There are many jobs to go around in the arts as well. And they are mostly low paying, non-union jobs, which are the type of jobs your government loves, am I right?

I find it especially odd that your government seems to find such value in those industries of yesteryear, while completely ignoring industries of the future that are thriving and do not require the massive environmental and social cost. The recent refusal of any incentives toward the gaming/VFX/film/TV business highlights that point quite clearly. There was an article in the Sun yesterday that decried the $260 million in 'subsidies' that the film industry receives each year. Of course, the article doesn't mention spin-offs or jobs or infrastructure spending. I wonder if the author, an economist from Calgary, (surprise, surprise) would display the same outrage about $327 million in 'subsidies' to oil and gas in BC?

I am not comparing the economics of resources to the economics of art but I do make the distinction of the arts feeding our local and provincial economy.
There is one other thing that I would like to compare between the two 'industries' though. One of them has a pretty low environmental impact and the other destroys our environment and poisons our water.

Your own government did a study a while back and came to the conclusion that for every dollar spent on arts in this province, the return is $1.36. Yes, you read that right. That is a much higher rate of return than most investments, isn't it? Yet, BC ranks dead last in per capita arts funding. The national average spending is $26 per person, per year. BC spends $6.50 per person, per year.
I must ask you again, who is doing the accounting down there?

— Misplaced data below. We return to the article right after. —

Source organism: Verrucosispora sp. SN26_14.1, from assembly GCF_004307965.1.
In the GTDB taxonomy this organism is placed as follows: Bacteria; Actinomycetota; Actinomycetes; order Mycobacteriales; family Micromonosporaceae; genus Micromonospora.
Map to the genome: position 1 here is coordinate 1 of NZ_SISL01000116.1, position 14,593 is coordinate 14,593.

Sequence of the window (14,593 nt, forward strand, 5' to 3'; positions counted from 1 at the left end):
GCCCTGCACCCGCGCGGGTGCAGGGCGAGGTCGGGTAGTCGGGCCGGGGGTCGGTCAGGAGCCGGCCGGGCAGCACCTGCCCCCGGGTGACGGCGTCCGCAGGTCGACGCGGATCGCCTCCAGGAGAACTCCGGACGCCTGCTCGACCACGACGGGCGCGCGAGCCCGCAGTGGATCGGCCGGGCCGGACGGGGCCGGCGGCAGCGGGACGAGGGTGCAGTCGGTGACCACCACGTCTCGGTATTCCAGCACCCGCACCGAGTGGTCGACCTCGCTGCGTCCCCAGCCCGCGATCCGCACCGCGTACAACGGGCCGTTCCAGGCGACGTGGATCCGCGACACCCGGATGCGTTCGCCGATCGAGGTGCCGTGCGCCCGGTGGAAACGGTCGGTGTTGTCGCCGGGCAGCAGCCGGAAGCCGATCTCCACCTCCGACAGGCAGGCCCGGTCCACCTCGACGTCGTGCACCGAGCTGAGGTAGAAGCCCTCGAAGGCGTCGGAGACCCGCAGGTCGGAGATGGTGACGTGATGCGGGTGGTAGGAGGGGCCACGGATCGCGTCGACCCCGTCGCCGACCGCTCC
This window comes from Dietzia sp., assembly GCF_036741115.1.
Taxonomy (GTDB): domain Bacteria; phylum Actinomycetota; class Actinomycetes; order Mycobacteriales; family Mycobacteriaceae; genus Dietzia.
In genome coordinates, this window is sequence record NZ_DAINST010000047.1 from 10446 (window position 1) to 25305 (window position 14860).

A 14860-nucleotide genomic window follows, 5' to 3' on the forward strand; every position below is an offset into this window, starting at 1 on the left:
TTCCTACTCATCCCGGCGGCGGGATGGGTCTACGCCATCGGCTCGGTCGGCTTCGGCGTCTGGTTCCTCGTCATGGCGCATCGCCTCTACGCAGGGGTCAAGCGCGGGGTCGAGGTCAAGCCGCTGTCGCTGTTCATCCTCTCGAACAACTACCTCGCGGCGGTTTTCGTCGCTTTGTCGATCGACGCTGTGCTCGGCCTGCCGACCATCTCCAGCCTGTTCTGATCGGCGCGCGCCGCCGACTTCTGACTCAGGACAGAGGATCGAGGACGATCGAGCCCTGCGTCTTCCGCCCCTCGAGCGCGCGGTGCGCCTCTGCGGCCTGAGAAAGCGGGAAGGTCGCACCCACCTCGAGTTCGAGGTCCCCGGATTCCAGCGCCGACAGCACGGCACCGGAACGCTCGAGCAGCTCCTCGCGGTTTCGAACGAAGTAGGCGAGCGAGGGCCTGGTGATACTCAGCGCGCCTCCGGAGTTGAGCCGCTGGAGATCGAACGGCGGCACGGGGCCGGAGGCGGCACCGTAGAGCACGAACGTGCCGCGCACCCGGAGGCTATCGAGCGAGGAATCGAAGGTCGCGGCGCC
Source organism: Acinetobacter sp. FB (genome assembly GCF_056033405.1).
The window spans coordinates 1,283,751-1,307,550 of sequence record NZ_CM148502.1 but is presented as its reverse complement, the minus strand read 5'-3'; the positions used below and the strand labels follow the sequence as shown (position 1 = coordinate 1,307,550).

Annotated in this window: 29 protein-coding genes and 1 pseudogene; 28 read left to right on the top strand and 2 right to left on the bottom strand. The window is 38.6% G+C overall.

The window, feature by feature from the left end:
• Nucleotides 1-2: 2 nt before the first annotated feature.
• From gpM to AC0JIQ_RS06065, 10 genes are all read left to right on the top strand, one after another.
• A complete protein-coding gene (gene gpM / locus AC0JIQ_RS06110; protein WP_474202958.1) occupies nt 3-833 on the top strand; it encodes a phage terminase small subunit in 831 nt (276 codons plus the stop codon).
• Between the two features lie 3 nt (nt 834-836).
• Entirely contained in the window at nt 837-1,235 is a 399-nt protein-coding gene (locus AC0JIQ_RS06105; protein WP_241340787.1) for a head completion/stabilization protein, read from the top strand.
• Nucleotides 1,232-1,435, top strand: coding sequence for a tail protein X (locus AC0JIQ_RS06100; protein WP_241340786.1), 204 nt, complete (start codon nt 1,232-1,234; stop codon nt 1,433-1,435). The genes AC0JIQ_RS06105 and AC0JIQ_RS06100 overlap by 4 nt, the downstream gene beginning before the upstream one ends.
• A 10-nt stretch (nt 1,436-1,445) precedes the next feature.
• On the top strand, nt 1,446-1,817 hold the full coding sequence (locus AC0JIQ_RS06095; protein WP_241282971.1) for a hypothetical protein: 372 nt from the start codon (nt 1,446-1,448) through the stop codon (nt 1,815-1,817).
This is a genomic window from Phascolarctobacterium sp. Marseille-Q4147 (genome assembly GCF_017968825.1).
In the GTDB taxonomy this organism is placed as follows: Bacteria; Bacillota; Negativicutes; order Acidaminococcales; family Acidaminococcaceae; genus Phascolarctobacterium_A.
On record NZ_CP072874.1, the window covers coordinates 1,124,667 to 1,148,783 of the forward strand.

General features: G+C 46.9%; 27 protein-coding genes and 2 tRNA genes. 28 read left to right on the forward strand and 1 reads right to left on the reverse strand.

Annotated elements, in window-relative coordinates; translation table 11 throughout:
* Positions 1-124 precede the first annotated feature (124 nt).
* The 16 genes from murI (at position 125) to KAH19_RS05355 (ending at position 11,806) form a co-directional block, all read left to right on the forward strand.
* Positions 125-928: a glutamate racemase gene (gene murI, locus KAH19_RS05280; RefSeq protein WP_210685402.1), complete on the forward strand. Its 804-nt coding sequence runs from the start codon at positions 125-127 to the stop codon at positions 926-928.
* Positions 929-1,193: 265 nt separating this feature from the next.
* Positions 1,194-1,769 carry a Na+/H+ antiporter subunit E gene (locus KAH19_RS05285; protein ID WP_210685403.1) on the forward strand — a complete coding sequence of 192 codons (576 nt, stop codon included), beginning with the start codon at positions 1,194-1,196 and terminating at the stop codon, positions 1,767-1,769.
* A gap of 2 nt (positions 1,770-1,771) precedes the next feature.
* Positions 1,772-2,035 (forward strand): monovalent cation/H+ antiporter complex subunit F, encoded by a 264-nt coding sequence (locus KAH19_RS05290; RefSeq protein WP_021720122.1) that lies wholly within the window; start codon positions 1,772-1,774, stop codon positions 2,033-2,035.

Your government has thrown all the eggs into the LNG basket, which is the most insane gamble I have ever seen, yet, there is an industry right before your very eyes that is a guaranteed investment with a 36% rate of return and your government not only ignores it but actively defunds it.
That can only mean one thing; your government's decision must be wholly ideologically based. With the arts being so lucrative for the economy, I can draw no other conclusion.
In your defence, you (or someone) added $7 million back into the arts chest last year, which was greatly appreciated but I can't give your government too much credit for giving back something they took in the first place, can I?

What is the philosophy behind arts cuts? Why do governments and the media perpetuate the myth that the arts are a liability and a cost to taxpayers, when the opposite is true?

As tempting as it is to draw my own cynical conclusions as to why the arts are ignored, I won't.
I just ask that your government take another look at arts funding in this province because the state of it at this time is shameful. Arts and culture is a measurement of civility and is the backbone of our society. Without the arts, we are nothing but rats in cages.

From the Best Place on Earth,
Tony Durke